AGAINST THE MACHINE
I had heard such sounds before, heard them as a little boy lying in bed in the wiregrass country of south Georgia, heard the sounds of animals crying far off in the woods, inheard the sounds the black woods hands made having what they called church … and heard the sounds I could not identify — the really frightening ones. I had not been so frightened since I was a boy lying slender and white and frail in the dark bed, finding a sound in the night, losing it, waiting for it again, a soft sighing sound that might have been the wind easing through the tops of the long-needle pines, or might have been cattle lowing a long way off, but always came back to sounding most like a simple human exhalation right outside the rusty screen of my bedroom window, the quietly released breath of a man standing quietly, just watching, waiting. I loved the woods, but for years I lay awake at night fearing that sound.
If a tree falls
in the woods but no
one hears it, does it really fall? Who cares, trees come a dime a dozen
in the woods. But if that tree is stripped, chopped, processed, fashioned
into a guitar and placed into John Fahey’s plump and knobby fingers, will
anyone hear the sounds he conjures from it? Does it even exist? Yes and
no, in no particular order.
I HAD HEARD SUCH SOUNDS BEFORE...
To borrow again from Stanley
Booth (maybe he should be writing this piece), like every true original,
John Fahey has a strong sense of tradition. The components of his muse
— his steel string guitar, his country blues, his love of classical melodicism
and dissonance, his fascination with railroads and other manifestations
of the industrial age — all have their origins in the early 20th century.
...A SIMPLE HUMAN EXHALATION...
Back in Los Angeles, Fahey
continued to cultivate his own playing. With the help of ED Denson, another
transplanted beltway native who oversaw the business end of Fahey’s Takoma
record label, he issued a series of recordings that defined his art and
earned his audience. Exhaustively titled albums such as Death Chants,
Breakdowns and Military Waltzes, Dance of Death and Other Plantation Favorites,
and The Great San Bernardino Birthday Party and Other Excursions bore
the heavy yoke of history, the isolation of timelessness, the exquisite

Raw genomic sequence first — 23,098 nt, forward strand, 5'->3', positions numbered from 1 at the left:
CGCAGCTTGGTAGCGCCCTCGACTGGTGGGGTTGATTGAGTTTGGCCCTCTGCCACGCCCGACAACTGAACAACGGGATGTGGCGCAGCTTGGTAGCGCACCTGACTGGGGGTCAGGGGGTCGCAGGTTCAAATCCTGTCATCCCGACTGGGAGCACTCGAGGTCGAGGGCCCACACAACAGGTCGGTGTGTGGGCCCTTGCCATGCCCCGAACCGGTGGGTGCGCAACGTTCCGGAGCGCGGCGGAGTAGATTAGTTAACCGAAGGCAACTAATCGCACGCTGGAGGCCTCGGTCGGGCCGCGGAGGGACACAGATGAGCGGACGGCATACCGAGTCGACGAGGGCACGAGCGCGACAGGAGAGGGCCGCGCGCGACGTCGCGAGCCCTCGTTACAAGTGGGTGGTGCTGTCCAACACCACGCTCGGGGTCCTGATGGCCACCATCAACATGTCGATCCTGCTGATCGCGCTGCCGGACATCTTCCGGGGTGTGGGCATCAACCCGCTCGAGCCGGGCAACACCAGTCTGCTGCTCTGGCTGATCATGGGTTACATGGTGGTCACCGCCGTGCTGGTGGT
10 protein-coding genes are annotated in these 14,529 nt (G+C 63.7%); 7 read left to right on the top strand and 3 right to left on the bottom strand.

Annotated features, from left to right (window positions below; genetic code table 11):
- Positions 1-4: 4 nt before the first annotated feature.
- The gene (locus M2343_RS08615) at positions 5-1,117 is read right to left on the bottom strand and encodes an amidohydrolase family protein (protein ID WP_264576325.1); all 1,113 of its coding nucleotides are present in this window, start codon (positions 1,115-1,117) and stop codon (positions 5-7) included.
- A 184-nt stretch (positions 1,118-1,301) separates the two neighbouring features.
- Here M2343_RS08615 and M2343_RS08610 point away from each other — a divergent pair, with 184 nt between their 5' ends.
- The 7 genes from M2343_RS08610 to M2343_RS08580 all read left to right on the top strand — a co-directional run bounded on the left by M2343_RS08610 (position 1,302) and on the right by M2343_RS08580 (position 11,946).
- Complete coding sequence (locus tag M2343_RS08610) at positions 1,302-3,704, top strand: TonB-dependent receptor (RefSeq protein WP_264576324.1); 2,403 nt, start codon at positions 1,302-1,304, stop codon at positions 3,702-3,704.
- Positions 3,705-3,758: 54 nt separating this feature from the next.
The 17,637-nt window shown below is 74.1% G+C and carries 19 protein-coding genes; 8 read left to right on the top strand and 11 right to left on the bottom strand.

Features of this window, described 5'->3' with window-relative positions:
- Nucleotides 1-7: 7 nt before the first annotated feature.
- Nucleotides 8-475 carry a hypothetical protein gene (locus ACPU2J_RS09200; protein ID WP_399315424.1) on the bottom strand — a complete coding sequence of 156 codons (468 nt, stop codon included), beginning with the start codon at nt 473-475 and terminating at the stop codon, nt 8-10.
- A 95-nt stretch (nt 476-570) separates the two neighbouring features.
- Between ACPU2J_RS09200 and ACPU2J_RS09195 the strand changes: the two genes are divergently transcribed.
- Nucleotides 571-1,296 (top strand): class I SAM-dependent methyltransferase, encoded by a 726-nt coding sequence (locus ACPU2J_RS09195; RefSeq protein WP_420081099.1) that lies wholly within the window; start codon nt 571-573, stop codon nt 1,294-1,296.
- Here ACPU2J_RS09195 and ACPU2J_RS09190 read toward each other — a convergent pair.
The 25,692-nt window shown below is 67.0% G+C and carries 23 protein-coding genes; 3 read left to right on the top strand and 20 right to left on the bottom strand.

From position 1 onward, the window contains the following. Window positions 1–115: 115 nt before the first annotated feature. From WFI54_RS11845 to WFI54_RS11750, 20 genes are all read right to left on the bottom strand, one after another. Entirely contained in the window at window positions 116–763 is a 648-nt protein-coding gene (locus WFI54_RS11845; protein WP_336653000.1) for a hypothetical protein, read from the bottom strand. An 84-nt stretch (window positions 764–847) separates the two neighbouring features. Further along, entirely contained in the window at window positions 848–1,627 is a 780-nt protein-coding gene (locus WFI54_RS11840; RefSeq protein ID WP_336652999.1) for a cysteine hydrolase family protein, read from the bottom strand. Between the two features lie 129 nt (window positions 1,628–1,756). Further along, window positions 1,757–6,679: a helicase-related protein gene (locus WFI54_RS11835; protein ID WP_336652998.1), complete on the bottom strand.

pain of a simple human exhalation. For some reason, the hippies loved
Reference Fahey’s 1968 album, The Voice of the Turtle, an album of ragas, “field recordings” and sundry guitar wizardry all bound by some impossibly dense and completely fabricated liner notes (the first sentence alone is 561 words long), penned by Fahey. Aping the academic, Folkways-style liner notes of the day, Fahey purports that sections of Turtle date back as far as the ’20s. And if you weren’t aware of his gift for gag, you probably would have believed him.
...LOSING IT, WAITING FOR IT AGAIN...
By the ’70s, Fahey’s work
and interests began to splinter. Takoma recruited a many-striped stable
of Fahey protégés, from strict disciples like Robbie Basho
and Peter Lang, to new acoustic/age-stars-in-waiting Leo Kottke and George
Winston, to authentic weirdo Joe Byrd. Byrd’s psychedelic masterpiece
with his band the United States of America prepared no one for his subsequent
Takoma release A Christmas Yet to Come, an album of traditional holiday
carols as rendered by primitive synthesizers. The Takoma roster of the
’70s reflected Fahey’s belief that popular music reached its eclectic
peak, “its zeitgeist,” during that decade. Fahey himself supplemented
his Takoma output with inspired, if not definitive, recordings on the
larger Vanguard and Reprise labels.
...THE SOUNDS I COULD NOT IDENTIFY, THE REALLY FRIGHTENING ONES...
1997. John Fahey, the notorious
cynic, the hardened bastard, talks with the wide-eyed mettle of a man
recently emerged from an extended tenure in a musical deprivation tank.
“I think this is a really exciting time for music,” he insists, “experimental
music particularly. People are a lot more open and curious than they ever
have been before.” And the new-fangled John Fahey is here to give the
people what they want. By the end of this year, Fahey will have added
five more albums to his already sizable canon, as well as a loosely autobiographical
book to be published by Drag City Press. He’s also re-entered the biz
by way of Revenant, his new record label, aimed at releasing “raw music”
from the likes of Cecil Taylor, Derek Bailey, Jim O’Rourke, Hasil Adkins
and the Stanley Brothers, to name just this year’s crop. The onslaught
begins with City of Refuge on Tim/Kerr Records, Fahey’s first release
in over five years, an album so good that in one fell swoop it erases
many of the transgressions of former colleague Winston and the host of
other players who claim Fahey as a formative influence. “I don’t understand
that connection [between my music and new age music] when people make
it, and I claim no responsibility for it.” Fahey says flatly, impatiently.
THE TRUE ADVENTURES OF JOHN FAHEY
In his book of the same name,
James Rooney explains the concept of Bossmen:
Copyright 1997 by No Depression/Matt Hanks. Reprinted here with permission. This article first appeared in the May-June 1997 issue of No Depression magazine. We thank them for allowing us to use the photo kindly provided by the art staff at Fantasy Records in Berkeley, CA.